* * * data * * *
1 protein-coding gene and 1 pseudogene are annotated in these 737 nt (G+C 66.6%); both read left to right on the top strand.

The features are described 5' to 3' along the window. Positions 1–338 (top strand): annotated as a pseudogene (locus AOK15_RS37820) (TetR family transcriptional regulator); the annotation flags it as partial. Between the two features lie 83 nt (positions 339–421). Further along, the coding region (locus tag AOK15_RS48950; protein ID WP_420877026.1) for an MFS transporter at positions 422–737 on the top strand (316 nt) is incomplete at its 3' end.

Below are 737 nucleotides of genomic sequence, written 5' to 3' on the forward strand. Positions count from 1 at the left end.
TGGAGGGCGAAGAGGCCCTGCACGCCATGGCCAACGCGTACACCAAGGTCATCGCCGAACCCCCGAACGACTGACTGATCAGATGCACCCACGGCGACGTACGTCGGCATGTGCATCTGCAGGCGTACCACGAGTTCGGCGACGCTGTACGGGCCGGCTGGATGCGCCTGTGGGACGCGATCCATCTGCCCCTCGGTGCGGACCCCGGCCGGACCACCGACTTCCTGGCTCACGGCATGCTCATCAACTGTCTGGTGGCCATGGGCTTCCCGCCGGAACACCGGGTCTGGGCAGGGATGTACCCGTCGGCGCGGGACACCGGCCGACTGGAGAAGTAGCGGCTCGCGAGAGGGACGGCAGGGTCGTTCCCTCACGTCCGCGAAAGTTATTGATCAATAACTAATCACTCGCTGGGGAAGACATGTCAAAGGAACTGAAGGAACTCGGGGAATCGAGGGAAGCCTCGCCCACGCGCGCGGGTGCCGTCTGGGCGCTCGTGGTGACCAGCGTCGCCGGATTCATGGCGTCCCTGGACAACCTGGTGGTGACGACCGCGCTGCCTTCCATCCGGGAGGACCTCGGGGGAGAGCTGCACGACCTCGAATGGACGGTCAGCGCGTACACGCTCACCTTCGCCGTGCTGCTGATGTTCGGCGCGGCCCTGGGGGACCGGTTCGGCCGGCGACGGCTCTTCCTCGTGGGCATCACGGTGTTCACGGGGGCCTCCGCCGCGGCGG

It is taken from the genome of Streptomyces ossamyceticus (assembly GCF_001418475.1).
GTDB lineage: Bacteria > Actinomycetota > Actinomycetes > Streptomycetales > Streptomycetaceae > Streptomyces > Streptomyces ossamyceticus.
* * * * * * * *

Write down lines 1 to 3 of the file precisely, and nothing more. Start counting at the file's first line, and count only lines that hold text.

1 protein-coding gene and 1 pseudogene are annotated in these 737 nt (G+C 66.6%); both read left to right on the top strand.

The features are described 5' to 3' along the window. Positions 1–338 (top strand): annotated as a pseudogene (locus AOK15_RS37820) (TetR family transcriptional regulator); the annotation flags it as partial. Between the two features lie 83 nt (positions 339–421). Further along, the coding region (locus tag AOK15_RS48950; protein ID WP_420877026.1) for an MFS transporter at positions 422–737 on the top strand (316 nt) is incomplete at its 3' end.

Below are 737 nucleotides of genomic sequence, written 5' to 3' on the forward strand. Positions count from 1 at the left end.